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Comment: It was a comittee! (Score 1) 399

by SomeoneFromBelgium (#48045641) Attached to: Why did Microsoft skip Windows 9?

I know this because I was there!
All the high brass of the Windows platform were in the room. Thinking about the name for the next Windows.

After minutes and minutes of hard work ('if you go by the book minuts may seem like hours') they still couldn't figure it out.

In desperation they decided to abandone the Windows name (forgetting that most of them had Windows in their function title 'Windows brand manager'' etc.)
I believe there was alcohol involved (at least there was for me, which explains why my memory is not entirely reliable on this).
After several hours (!) of mulling this over they came with the following propositions to replace the 'Windows' brand.
* Air - sounds good but they feared a lawsuite from Apple.
* Floor - ok but a tad too obvious
* Fenestra - Sounds good but do they really think the rest of the world doesn't know latin???
* Ground - Doesn't sound quite right. ...
* Coffee stain (don't even ask)

When the meeting was adjourned (they ran out of drinks) only one conclusion was clear: Bill the intern was going to make the report.

In desperation Bill mentioned in his report that they were 'kind of looking for a Windows X'. And unwittingly resolved the whole issue.

Comment: Do I know you? (Score 2) 232

by SomeoneFromBelgium (#47925079) Attached to: Ask Slashdot: Have You Experienced Fear Driven Development?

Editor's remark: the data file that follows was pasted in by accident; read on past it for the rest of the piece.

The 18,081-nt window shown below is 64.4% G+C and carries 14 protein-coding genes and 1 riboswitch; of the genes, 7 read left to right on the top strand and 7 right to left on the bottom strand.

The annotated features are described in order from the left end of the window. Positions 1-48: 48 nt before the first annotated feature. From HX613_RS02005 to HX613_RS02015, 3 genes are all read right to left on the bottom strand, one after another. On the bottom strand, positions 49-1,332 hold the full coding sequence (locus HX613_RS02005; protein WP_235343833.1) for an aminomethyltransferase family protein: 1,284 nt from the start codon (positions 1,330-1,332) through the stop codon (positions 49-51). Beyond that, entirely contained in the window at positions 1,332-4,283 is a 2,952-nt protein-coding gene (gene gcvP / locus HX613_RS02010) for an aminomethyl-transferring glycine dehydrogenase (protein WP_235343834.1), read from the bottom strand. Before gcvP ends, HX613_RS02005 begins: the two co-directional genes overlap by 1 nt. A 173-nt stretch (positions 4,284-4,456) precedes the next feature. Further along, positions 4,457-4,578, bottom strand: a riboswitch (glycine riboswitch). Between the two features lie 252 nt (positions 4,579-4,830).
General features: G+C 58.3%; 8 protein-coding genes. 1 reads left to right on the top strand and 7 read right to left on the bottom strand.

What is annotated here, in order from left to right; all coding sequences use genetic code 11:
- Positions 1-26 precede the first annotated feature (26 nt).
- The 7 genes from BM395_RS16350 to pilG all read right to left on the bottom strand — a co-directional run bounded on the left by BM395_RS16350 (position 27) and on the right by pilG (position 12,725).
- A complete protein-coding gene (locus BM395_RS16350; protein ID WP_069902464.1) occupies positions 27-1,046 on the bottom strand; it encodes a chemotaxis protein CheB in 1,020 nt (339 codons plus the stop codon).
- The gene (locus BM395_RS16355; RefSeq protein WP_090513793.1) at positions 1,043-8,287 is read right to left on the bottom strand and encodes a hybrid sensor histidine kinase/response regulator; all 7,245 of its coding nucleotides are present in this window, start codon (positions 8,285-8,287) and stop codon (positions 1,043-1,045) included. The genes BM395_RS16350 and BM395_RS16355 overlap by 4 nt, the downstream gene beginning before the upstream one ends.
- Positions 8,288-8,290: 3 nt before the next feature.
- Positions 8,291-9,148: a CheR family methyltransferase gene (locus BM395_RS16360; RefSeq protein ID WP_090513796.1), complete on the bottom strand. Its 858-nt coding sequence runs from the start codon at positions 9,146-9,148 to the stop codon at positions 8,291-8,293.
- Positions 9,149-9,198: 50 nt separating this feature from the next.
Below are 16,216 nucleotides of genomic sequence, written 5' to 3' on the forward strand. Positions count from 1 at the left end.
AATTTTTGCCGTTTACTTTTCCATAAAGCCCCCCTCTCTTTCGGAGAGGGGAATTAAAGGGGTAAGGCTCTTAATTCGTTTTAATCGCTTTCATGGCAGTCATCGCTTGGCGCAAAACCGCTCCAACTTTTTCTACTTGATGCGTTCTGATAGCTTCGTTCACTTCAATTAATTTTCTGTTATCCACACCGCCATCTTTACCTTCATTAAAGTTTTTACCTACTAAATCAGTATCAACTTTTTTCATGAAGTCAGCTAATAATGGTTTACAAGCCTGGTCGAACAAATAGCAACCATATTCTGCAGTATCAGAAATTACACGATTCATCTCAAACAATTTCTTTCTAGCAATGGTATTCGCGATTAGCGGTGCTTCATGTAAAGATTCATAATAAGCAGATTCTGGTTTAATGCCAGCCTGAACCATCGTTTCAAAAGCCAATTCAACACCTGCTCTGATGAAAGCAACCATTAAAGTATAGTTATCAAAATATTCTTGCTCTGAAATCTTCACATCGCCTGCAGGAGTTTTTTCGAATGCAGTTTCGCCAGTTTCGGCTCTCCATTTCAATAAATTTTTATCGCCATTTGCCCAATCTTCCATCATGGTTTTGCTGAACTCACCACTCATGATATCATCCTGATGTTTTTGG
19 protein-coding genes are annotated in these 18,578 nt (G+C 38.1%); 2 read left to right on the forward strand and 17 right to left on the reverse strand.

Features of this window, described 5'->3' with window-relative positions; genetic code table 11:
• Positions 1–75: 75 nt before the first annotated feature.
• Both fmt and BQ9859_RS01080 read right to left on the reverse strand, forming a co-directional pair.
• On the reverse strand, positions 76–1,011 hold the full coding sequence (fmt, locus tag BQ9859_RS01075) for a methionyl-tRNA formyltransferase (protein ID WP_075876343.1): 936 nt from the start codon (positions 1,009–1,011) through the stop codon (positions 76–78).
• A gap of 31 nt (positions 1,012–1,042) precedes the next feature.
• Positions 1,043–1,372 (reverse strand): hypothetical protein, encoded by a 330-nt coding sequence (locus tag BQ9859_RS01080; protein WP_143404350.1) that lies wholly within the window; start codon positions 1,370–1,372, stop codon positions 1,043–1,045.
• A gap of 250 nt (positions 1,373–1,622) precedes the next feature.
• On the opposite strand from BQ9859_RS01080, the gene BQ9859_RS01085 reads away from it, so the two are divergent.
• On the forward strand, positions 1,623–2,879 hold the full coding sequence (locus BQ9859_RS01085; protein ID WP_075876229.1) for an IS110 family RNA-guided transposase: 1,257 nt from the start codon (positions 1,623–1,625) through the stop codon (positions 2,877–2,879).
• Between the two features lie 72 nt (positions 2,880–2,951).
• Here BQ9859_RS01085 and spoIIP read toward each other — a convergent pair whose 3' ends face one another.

So you worked on that project too then?
Seriously, are some of the fears you mentioned not present in almost every project? My experience is that the more a project goes wrong the more the 'forces' mentioned above tend to make things worse. In that case only strong leadership that holds on to a clear vision and keeps the team away from 'the blame game' is the only way out.
If not: run. Don't walk away. Run.

Comment: Re:Time for new terminology (Score 1) 635

by SomeoneFromBelgium (#47924725) Attached to: Extent of Antarctic Sea Ice Reaches Record Levels

Great post!
What I often do is refer to the IPCC's documents website. They have 3 major workgroups. WGI is about the physical science. In their 5th Summary for Policymakers (SPM) they explain in 28 pages what the evidences for global warming are how the climate models stack up against the prediction.
In WG II they discus the impact of the global warming on our planet and our way of life (economie, argriculture, sea level rising, storms...)
In the WGIII they try to see what we could do to limit the damage.
Each of the WG has a fifth SPM document (available from the main page of the website) of about 30 pages that give scientifically founded answers in laymen terms to the most common denier question: are we sure there is global warming? Are we sure it is man-made? Are we sure there will be a big impact?

Comment: Re:Dynamic CO2 Absorption (Score 1) 427

by SomeoneFromBelgium (#47870407) Attached to: UN Study Shows Record-High Increases For Atmospheric CO2 In 2013